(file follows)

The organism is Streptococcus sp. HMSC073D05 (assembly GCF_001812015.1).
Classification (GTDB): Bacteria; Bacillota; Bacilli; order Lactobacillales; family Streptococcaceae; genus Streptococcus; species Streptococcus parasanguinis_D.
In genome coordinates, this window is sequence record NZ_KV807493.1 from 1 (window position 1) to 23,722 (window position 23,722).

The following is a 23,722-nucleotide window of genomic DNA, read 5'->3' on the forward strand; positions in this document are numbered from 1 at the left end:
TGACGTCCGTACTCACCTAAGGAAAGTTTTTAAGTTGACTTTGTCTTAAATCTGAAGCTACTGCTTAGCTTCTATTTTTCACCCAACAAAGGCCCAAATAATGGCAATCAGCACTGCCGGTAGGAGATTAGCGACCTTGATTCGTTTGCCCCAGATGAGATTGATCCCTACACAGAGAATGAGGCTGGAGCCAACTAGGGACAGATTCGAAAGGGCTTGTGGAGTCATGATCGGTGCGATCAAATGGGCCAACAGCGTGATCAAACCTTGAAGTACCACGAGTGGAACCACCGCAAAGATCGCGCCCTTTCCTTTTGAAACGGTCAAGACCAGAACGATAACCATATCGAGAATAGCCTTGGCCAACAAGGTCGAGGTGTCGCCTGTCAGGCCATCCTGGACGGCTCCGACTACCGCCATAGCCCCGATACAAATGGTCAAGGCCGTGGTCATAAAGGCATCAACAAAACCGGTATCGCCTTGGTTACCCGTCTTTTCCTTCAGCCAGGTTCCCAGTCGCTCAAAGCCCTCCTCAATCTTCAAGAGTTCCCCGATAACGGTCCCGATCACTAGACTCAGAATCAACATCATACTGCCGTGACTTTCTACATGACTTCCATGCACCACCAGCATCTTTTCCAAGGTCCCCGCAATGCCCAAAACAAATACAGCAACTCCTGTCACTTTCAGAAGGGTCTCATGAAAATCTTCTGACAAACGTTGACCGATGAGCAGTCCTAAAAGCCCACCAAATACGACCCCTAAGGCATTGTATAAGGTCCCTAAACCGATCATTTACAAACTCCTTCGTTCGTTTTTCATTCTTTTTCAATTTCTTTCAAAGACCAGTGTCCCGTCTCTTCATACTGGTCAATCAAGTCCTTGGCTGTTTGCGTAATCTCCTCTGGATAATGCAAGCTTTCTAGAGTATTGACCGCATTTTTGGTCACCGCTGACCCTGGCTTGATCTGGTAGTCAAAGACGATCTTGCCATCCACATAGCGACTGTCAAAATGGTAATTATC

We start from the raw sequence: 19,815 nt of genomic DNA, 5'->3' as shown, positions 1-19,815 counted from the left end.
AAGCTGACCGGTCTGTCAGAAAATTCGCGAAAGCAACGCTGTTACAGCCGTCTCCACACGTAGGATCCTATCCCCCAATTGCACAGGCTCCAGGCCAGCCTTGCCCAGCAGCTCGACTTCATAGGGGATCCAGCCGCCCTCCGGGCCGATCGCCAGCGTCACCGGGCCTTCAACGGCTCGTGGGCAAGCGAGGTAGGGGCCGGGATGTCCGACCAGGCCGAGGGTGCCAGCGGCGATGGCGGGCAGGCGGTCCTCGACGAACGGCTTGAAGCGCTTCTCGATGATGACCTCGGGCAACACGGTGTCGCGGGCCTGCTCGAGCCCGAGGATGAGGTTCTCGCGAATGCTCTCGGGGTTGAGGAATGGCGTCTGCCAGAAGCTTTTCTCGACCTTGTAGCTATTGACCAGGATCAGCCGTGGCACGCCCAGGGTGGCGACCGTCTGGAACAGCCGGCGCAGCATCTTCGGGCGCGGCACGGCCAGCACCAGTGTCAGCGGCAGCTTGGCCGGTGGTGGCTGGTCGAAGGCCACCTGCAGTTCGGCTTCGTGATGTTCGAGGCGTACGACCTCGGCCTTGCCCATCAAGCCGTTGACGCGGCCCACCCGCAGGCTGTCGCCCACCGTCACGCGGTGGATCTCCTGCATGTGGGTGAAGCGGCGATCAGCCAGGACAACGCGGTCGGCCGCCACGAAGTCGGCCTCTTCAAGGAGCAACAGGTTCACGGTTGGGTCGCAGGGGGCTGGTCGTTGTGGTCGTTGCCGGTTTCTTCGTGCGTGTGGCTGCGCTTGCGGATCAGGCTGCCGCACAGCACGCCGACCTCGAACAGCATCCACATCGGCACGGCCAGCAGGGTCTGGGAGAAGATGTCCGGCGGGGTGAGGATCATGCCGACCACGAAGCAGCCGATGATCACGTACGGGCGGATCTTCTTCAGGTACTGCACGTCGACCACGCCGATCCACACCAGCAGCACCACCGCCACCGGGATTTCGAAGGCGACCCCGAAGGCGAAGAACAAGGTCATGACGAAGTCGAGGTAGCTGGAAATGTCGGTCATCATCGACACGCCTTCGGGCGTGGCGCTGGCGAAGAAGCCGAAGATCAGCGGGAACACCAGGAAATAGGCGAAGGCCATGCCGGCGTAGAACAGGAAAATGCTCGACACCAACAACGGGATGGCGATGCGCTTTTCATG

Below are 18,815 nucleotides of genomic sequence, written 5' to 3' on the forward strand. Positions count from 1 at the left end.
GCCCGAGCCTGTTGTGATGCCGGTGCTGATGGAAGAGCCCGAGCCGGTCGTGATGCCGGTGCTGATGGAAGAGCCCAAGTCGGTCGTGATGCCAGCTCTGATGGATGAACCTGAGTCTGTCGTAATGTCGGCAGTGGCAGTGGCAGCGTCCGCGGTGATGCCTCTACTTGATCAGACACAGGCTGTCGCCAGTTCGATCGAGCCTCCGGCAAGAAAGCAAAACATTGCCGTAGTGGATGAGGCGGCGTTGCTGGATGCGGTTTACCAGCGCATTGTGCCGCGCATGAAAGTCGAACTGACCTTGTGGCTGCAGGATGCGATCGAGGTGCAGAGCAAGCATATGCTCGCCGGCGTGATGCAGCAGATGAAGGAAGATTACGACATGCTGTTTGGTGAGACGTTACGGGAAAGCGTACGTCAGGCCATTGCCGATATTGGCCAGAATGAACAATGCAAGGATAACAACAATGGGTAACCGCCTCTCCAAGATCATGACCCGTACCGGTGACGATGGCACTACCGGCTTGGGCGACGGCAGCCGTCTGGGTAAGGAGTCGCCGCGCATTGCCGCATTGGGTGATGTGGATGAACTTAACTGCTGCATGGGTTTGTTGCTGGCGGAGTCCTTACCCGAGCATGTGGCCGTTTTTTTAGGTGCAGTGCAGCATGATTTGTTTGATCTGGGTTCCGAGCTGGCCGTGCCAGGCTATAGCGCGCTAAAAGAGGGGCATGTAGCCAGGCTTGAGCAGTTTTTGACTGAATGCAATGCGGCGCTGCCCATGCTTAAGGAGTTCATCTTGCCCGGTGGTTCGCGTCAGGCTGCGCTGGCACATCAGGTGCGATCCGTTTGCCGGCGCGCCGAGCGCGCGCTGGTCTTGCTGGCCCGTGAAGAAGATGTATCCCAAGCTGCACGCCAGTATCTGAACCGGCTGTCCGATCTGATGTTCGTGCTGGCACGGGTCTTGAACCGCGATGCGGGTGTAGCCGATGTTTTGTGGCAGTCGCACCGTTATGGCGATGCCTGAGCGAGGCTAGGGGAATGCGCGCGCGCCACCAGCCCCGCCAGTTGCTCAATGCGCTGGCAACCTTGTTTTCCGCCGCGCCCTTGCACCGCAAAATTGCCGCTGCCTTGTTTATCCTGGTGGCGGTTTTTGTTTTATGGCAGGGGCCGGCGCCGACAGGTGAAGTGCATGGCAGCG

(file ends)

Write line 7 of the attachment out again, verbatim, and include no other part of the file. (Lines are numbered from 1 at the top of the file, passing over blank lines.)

AAGCTGACCGGTCTGTCAGAAAATTCGCGAAAGCAACGCTGTTACAGCCGTCTCCACACGTAGGATCCTATCCCCCAATTGCACAGGCTCCAGGCCAGCCTTGCCCAGCAGCTCGACTTCATAGGGGATCCAGCCGCCCTCCGGGCCGATCGCCAGCGTCACCGGGCCTTCAACGGCTCGTGGGCAAGCGAGGTAGGGGCCGGGATGTCCGACCAGGCCGAGGGTGCCAGCGGCGATGGCGGGCAGGCGGTCCTCGACGAACGGCTTGAAGCGCTTCTCGATGATGACCTCGGGCAACACGGTGTCGCGGGCCTGCTCGAGCCCGAGGATGAGGTTCTCGCGAATGCTCTCGGGGTTGAGGAATGGCGTCTGCCAGAAGCTTTTCTCGACCTTGTAGCTATTGACCAGGATCAGCCGTGGCACGCCCAGGGTGGCGACCGTCTGGAACAGCCGGCGCAGCATCTTCGGGCGCGGCACGGCCAGCACCAGTGTCAGCGGCAGCTTGGCCGGTGGTGGCTGGTCGAAGGCCACCTGCAGTTCGGCTTCGTGATGTTCGAGGCGTACGACCTCGGCCTTGCCCATCAAGCCGTTGACGCGGCCCACCCGCAGGCTGTCGCCCACCGTCACGCGGTGGATCTCCTGCATGTGGGTGAAGCGGCGATCAGCCAGGACAACGCGGTCGGCCGCCACGAAGTCGGCCTCTTCAAGGAGCAACAGGTTCACGGTTGGGTCGCAGGGGGCTGGTCGTTGTGGTCGTTGCCGGTTTCTTCGTGCGTGTGGCTGCGCTTGCGGATCAGGCTGCCGCACAGCACGCCGACCTCGAACAGCATCCACATCGGCACGGCCAGCAGGGTCTGGGAGAAGATGTCCGGCGGGGTGAGGATCATGCCGACCACGAAGCAGCCGATGATCACGTACGGGCGGATCTTCTTCAGGTACTGCACGTCGACCACGCCGATCCACACCAGCAGCACCACCGCCACCGGGATTTCGAAGGCGACCCCGAAGGCGAAGAACAAGGTCATGACGAAGTCGAGGTAGCTGGAAATGTCGGTCATCATCGACACGCCTTCGGGCGTGGCGCTGGCGAAGAAGCCGAAGATCAGCGGGAACACCAGGAAATAGGCGAAGGCCATGCCGGCGTAGAACAGGAAAATGCTCGACACCAACAACGGGATGGCGATGCGCTTTTCATG